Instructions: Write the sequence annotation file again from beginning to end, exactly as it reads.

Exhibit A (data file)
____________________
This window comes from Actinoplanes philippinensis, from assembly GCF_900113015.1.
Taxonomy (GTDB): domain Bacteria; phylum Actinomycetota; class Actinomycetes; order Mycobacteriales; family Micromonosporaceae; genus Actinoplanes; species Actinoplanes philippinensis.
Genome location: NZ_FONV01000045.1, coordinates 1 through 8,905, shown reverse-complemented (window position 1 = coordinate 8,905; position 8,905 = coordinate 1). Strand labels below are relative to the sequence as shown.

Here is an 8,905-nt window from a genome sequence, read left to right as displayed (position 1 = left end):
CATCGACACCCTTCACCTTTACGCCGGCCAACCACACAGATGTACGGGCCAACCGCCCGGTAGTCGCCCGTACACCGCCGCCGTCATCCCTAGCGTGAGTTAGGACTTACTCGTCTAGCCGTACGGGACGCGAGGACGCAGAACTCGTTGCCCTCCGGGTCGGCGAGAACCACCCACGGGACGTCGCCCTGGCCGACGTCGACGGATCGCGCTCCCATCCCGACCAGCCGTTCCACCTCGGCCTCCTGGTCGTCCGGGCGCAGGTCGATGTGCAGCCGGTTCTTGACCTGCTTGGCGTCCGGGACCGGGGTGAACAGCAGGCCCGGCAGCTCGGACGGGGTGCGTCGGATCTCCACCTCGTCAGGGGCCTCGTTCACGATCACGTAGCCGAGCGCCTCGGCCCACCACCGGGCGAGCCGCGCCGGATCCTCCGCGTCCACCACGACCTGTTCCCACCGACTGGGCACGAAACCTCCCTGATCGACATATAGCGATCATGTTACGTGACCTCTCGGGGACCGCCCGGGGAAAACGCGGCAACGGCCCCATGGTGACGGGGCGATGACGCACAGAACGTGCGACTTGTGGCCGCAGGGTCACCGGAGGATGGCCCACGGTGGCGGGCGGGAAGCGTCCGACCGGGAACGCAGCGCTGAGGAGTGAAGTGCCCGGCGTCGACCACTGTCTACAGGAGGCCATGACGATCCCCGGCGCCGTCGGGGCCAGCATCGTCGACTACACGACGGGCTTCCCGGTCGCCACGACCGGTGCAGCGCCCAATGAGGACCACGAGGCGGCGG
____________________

This window comes from Actinoplanes philippinensis, from assembly GCF_900113015.1.
Taxonomy (GTDB): domain Bacteria; phylum Actinomycetota; class Actinomycetes; order Mycobacteriales; family Micromonosporaceae; genus Actinoplanes; species Actinoplanes philippinensis.
Genome location: NZ_FONV01000045.1, coordinates 1 through 8,905, shown reverse-complemented (window position 1 = coordinate 8,905; position 8,905 = coordinate 1). Strand labels below are relative to the sequence as shown.

Here is an 8,905-nt window from a genome sequence, read left to right as displayed (position 1 = left end):
CATCGACACCCTTCACCTTTACGCCGGCCAACCACACAGATGTACGGGCCAACCGCCCGGTAGTCGCCCGTACACCGCCGCCGTCATCCCTAGCGTGAGTTAGGACTTACTCGTCTAGCCGTACGGGACGCGAGGACGCAGAACTCGTTGCCCTCCGGGTCGGCGAGAACCACCCACGGGACGTCGCCCTGGCCGACGTCGACGGATCGCGCTCCCATCCCGACCAGCCGTTCCACCTCGGCCTCCTGGTCGTCCGGGCGCAGGTCGATGTGCAGCCGGTTCTTGACCTGCTTGGCGTCCGGGACCGGGGTGAACAGCAGGCCCGGCAGCTCGGACGGGGTGCGTCGGATCTCCACCTCGTCAGGGGCCTCGTTCACGATCACGTAGCCGAGCGCCTCGGCCCACCACCGGGCGAGCCGCGCCGGATCCTCCGCGTCCACCACGACCTGTTCCCACCGACTGGGCACGAAACCTCCCTGATCGACATATAGCGATCATGTTACGTGACCTCTCGGGGACCGCCCGGGGAAAACGCGGCAACGGCCCCATGGTGACGGGGCGATGACGCACAGAACGTGCGACTTGTGGCCGCAGGGTCACCGGAGGATGGCCCACGGTGGCGGGCGGGAAGCGTCCGACCGGGAACGCAGCGCTGAGGAGTGAAGTGCCCGGCGTCGACCACTGTCTACAGGAGGCCATGACGATCCCCGGCGCCGTCGGGGCCAGCATCGTCGACTACACGACGGGCTTCCCGGTCGCCACGACCGGTGCAGCGCCCAATGAGGACCACGAGGCGGCGG